I doubt Apple Vision Pro users are returning their headsets in droves — but they should, and here's why

Couch potato wearing Apple Vision Pro headset alone in a dimly lit room
(Image credit: Laptop Mag / Rael Hornby)

The Apple Vision Pro was meant to take the world by storm, sadly, take a summary glance at any number of reviews of the product and you'll likely encounter many very similar points being made.

Despite VR/AR headsets slowly capturing an audience for the last decade, many seem to think that Apple has plucked this technology from the ether. Not only that, there's a growing consensus that being able to "see" what a company was intending to do is enough to justify spending $3,500 on a piece of tech that can't get there.

At times, it would seem that the Apple Vision Pro has effectively become the first-ever device to be reviewed based on the promise of its as-of-yet non-existent follow-up. But for just how long will that be the case? Well, according to Bloomberg's Mark Gurman, about 18 months.

The Vision Pro 2: A device actually intended for you

Amid online fervor about Apple users returning their Vision Pro headsets, let me be the first to say: as is the case with any product release, a disgruntled minority can often overpower the appeased majority — at least in terms of online discourse.

Are Apple users returning their headsets en masse? No, not likely. But with the news of a second-generation headset only 18 months out, maybe they should.

Is the Vision Pro a terrible product? Unlikely, in fact, just about everyone we've heard from stresses that the tech housed within is fantastic. Just that there's very little to do with it, the VisionOS software isn't all that refined, it weighs considerably more than its competition, and, oh yeah, it costs $3,500.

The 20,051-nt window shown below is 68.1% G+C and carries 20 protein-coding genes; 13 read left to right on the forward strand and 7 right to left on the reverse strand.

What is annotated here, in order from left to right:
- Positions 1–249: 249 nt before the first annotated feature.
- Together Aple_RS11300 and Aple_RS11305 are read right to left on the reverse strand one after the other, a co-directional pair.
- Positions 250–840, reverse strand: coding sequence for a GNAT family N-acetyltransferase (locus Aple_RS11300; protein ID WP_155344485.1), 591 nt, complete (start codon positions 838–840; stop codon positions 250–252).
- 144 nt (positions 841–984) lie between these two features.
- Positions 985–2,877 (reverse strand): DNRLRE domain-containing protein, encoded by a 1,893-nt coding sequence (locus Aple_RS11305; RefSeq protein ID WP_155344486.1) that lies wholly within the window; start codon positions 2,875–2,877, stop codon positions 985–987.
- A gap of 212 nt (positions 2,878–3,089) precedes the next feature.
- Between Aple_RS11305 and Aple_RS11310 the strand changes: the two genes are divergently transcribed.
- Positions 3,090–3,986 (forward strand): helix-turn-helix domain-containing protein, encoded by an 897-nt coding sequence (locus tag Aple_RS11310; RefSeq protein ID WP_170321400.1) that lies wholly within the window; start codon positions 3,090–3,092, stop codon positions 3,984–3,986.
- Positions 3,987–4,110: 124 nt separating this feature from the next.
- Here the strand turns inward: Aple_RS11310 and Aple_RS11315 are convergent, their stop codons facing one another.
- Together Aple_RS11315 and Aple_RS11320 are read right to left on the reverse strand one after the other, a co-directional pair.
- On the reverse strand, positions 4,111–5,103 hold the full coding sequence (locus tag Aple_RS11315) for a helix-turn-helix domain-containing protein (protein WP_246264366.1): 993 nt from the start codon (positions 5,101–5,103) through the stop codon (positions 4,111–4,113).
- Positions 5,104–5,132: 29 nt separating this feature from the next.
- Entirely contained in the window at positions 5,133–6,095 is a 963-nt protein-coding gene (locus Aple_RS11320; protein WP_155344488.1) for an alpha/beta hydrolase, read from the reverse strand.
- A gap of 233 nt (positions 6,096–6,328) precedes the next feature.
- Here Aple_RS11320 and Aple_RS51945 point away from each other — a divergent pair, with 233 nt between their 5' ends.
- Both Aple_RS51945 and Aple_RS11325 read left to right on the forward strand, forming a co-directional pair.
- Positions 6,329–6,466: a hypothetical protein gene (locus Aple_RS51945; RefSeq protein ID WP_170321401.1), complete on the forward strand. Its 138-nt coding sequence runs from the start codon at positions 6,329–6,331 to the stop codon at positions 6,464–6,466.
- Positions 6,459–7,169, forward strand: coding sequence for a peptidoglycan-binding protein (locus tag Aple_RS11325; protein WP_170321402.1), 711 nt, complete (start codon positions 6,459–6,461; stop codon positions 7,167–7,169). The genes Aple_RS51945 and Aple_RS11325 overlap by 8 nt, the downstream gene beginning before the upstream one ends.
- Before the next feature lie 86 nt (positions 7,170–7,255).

Now, if you've bought your Vision Pro and you're as happy as Larry, more power to you. If you're the sort who wants to put down the better part of $4K on a device and not have it be a neck-crushing compromise machine, then maybe think about giving the headset a little bit more time to bake.


18 months isn't all that long to wait, and the potential refinements coming down the pipeline for the Vision Pro could result in the eventual product many current-day reviewers are claiming to envision in Apple's first-generation offering.

I've said it before, and I'll say it again, Apple's Vision Pro is a $3,500 developer kit incorrectly marketed to wider audiences as a consumer-ready product and the birth of spatial computing. While that sounds cool, that's just Apple marketing jargon for "VR/AR headset."

While it's unlikely that Vision Pro headsets will be the modern-day e-waste nightmare that the Atari 2600's "E.T. the Extra-Terrestrial" was, those plucking up the courage to overcome the sunken cost fallacy of the Vision Pro's epic price tag are to be commended for breaking the conditioning.

The fact of the matter is, that in 18 months, there could be a cheaper, lighter, more polished product to lay your hands on that won't cost you another $3,500 to pick up. Instead of spending $7,000 on two Vision Pro headsets, simply cut your losses and wait for the second generation, or the rumored cheaper model of the Vision Pro (the.. Vision, I guess) rumored to be following Apple's current release.

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Rael Hornby
Content Editor

Rael Hornby, potentially influenced by far too many LucasArts titles at an early age, once thought he’d grow up to be a mighty pirate. However, after several interventions with close friends and family members, you’re now much more likely to see his name attached to the bylines of tech articles. While not maintaining a double life as an aspiring writer by day and indie game dev by night, you’ll find him sat in a corner somewhere muttering to himself about microtransactions or hunting down promising indie games on Twitter.